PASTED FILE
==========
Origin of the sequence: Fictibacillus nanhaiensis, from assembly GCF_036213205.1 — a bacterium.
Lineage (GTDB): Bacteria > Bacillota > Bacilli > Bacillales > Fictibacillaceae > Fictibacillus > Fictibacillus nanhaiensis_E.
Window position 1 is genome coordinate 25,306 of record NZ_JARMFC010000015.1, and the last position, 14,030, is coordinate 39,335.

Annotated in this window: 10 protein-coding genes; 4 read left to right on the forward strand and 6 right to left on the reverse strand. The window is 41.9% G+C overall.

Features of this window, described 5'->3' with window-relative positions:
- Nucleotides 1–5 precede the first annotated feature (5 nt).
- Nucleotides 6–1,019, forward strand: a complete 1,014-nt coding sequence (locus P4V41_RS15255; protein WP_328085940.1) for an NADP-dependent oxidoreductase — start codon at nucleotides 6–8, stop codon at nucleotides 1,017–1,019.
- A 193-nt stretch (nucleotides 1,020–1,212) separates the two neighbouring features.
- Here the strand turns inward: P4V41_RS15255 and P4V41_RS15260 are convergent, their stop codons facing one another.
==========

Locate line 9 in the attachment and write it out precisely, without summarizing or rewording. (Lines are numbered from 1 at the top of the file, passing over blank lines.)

- Here the strand turns inward: P4V41_RS15255 and P4V41_RS15260 are convergent, their stop codons facing one another.